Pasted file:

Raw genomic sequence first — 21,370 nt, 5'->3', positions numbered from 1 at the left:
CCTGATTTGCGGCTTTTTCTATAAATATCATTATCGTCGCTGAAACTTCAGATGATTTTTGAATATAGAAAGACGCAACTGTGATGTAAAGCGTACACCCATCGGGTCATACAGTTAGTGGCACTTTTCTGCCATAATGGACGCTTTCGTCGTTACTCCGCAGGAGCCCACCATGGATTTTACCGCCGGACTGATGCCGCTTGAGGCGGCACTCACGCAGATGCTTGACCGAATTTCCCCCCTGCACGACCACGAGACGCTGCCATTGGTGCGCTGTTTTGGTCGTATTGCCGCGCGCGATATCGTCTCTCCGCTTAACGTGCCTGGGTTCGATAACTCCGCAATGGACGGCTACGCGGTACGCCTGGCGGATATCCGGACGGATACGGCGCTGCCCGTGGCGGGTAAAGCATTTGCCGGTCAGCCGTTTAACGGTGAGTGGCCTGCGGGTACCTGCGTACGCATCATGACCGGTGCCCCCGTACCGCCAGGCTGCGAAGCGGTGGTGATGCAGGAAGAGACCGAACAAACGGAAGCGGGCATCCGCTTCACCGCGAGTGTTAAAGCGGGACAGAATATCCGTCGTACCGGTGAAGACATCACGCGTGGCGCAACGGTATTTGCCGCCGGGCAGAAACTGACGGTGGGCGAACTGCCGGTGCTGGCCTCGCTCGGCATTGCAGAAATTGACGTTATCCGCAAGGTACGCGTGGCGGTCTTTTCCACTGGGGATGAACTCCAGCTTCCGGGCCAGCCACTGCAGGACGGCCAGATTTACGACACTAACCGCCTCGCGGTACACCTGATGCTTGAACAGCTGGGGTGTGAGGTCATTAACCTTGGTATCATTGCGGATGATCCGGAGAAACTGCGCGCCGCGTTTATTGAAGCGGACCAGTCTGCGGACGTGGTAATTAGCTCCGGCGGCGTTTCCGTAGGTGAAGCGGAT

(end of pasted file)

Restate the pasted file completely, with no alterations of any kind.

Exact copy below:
Raw genomic sequence first — 21,370 nt, 5'->3', positions numbered from 1 at the left:
CCTGATTTGCGGCTTTTTCTATAAATATCATTATCGTCGCTGAAACTTCAGATGATTTTTGAATATAGAAAGACGCAACTGTGATGTAAAGCGTACACCCATCGGGTCATACAGTTAGTGGCACTTTTCTGCCATAATGGACGCTTTCGTCGTTACTCCGCAGGAGCCCACCATGGATTTTACCGCCGGACTGATGCCGCTTGAGGCGGCACTCACGCAGATGCTTGACCGAATTTCCCCCCTGCACGACCACGAGACGCTGCCATTGGTGCGCTGTTTTGGTCGTATTGCCGCGCGCGATATCGTCTCTCCGCTTAACGTGCCTGGGTTCGATAACTCCGCAATGGACGGCTACGCGGTACGCCTGGCGGATATCCGGACGGATACGGCGCTGCCCGTGGCGGGTAAAGCATTTGCCGGTCAGCCGTTTAACGGTGAGTGGCCTGCGGGTACCTGCGTACGCATCATGACCGGTGCCCCCGTACCGCCAGGCTGCGAAGCGGTGGTGATGCAGGAAGAGACCGAACAAACGGAAGCGGGCATCCGCTTCACCGCGAGTGTTAAAGCGGGACAGAATATCCGTCGTACCGGTGAAGACATCACGCGTGGCGCAACGGTATTTGCCGCCGGGCAGAAACTGACGGTGGGCGAACTGCCGGTGCTGGCCTCGCTCGGCATTGCAGAAATTGACGTTATCCGCAAGGTACGCGTGGCGGTCTTTTCCACTGGGGATGAACTCCAGCTTCCGGGCCAGCCACTGCAGGACGGCCAGATTTACGACACTAACCGCCTCGCGGTACACCTGATGCTTGAACAGCTGGGGTGTGAGGTCATTAACCTTGGTATCATTGCGGATGATCCGGAGAAACTGCGCGCCGCGTTTATTGAAGCGGACCAGTCTGCGGACGTGGTAATTAGCTCCGGCGGCGTTTCCGTAGGTGAAGCGGAT